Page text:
Our Solar System Has Received a Second Interstellar Visitor. Astronomers believe they understand its origin this time.
In 2017, when ‘Oumuamua traveled through our solar system, no one knew where the object originated. The origin of Comet 2I/Borisov has, however, been the subject of speculation among astronomers.
For the second time in history, astronomers have found an interstellar object passing through our solar system. But this time, researchers think they understand where it originated from.
The interstellar comet was discovered by amateur astronomer Gennady Borisov in Crimea using his own telescope. Since the oblong ‘Oumuamua sped past our solar system in 2017, his discovery has made the object the first known interstellar visitor. Known as Comet 2I/Borisov or (in earlier reports) as C/2019 Q4, a team of Polish astronomers has computed the route this new comet followed to enter our sun’s gravitational well. And that route returns to the 13.15 light-year-distance binary red dwarf star system known as Kruger 60.
When the course of Comet Borisov is reversed through space, it is discovered that, 1 million years ago, it passed barely 5.7 light-years from the center of Kruger 60 while traveling at a speed of 2.13 miles per second (3.43 kilometers per second)according to the researchers.
That’s fast in human terms; it’s around the peak speed of an X-43A Scramjet, one of the fastest machines ever created. The sun’s gravity prevents an X-43A Scramjet from leaving our solar system, nevertheless. And the scientists found that the comet wasn’t just flying past if it was travelling so slowly and was only 6 light-years away from Kruger 60. They thought that a star system was most likely where it came from. Comet Borisov formerly orbited those stars in a manner similar to how comets in our system orbit their own stars.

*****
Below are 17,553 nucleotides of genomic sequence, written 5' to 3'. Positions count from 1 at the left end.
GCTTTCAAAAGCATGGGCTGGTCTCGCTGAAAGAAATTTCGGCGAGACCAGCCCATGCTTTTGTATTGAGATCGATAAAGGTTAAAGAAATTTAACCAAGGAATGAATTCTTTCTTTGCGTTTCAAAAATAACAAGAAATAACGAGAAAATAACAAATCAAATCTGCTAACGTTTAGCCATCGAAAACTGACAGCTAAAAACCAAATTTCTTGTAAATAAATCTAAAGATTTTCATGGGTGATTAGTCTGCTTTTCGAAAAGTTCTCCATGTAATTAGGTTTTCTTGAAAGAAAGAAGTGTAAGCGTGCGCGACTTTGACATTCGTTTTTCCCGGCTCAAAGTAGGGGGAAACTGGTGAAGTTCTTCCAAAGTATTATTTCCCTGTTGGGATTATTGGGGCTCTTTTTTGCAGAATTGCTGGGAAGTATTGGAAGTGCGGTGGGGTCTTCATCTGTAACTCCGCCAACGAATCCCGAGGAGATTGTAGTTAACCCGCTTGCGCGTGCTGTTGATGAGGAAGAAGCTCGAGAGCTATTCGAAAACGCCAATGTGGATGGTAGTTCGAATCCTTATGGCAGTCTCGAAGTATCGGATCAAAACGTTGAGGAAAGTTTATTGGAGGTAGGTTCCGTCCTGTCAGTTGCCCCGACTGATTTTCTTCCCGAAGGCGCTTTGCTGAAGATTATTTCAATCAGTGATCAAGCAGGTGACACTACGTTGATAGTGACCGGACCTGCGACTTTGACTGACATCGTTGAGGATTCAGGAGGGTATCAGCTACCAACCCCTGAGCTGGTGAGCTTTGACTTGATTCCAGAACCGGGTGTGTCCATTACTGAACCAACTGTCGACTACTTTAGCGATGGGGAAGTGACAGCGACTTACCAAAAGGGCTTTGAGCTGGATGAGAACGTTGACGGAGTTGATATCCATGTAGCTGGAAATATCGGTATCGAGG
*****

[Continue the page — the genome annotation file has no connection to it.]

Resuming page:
Ye Quanzhi, an astronomer and comet specialist at the University of Maryland who was not involved in this research, told Live Science that the evidence connecting Comet 2I/Borisov to Kruger 60 is quite convincing based on the data so far available.
He advised checking two things if you had an interstellar comet and wanted to know where it originated from. “First, how close to a planetary system has this comet passed? Because if it originates from there, its trajectory must cross paths with where that system is located.
The new comet and Kruger are separated by 5.7 light-years, which looks to be a larger distance than a “small gap” (about 357,000 times Earth’s distance from the sun), but it is near enough to qualify as “small” for these calculations, according to him.
Ye said, “Secondly, comets are often expelled from a planetary system as a result of gravitational interactions with the system’s primary planets.”
In our solar system, that may resemble Jupiter catching a comet as it falls, hurling it into a quick orbit, and then launching it into interstellar space.
Ye responded, “This ejection speed has a limit. Planets have a certain mass, and that mass affects how far a planet can launch a comet into space. Therefore, it cannot be unlimited. Jupiter is really huge, but there can’t be a planet 100 times as massive as Jupiter because then it would be a star, he said.
Ye claims that the speed at which comets may leave star systems is constrained by this mass barrier. And, assuming their track projections are accurate, the researchers showed that Comet 2I/Borisov went close enough to Kruger 60 to imply it may have originated there.
Ye added, “Studying interstellar comets is interesting because it provides a unique chance to research other solar systems using the very techniques scientists use to analyze our own. Telescope observations of Comet 2I/Borisov by astronomers may provide information about the comet’s surface. They can determine if it acts normally, as comets do in our solar system so far, or erratically, as ‘Oumuamua is known to have done. With distant solar systems, where small objects often only show up as shadows on their suns, this is a whole field of research that is typically not conceivable.
Because of this study, everything we learn about Comet Borisov could also teach us anything about Kruger 60, a neighboring star system without any known exoplanets. ‘ Unlike Oumuamua, which appears to have come from the general direction of the bright star Vega, astronomers at NASA’s Jet Propulsion Laboratory think Oumuamua originated from a newly-forming star system, though they are unsure of which one. Comet Borisov will be the first interstellar object to be tracked back to its home system if these findings are verified.
The research’s authors took care to point out that these results are preliminary and should not be taken as definitive. The trajectory of Comet 2I/Path Borisov is still being studied by astronomers, and new information may show that the comet originated from a different place and that the original trajectory was incorrect.
Although it has not yet undergone peer review, the study tracking the comet’s origin is accessible on the arXiv preprint service.
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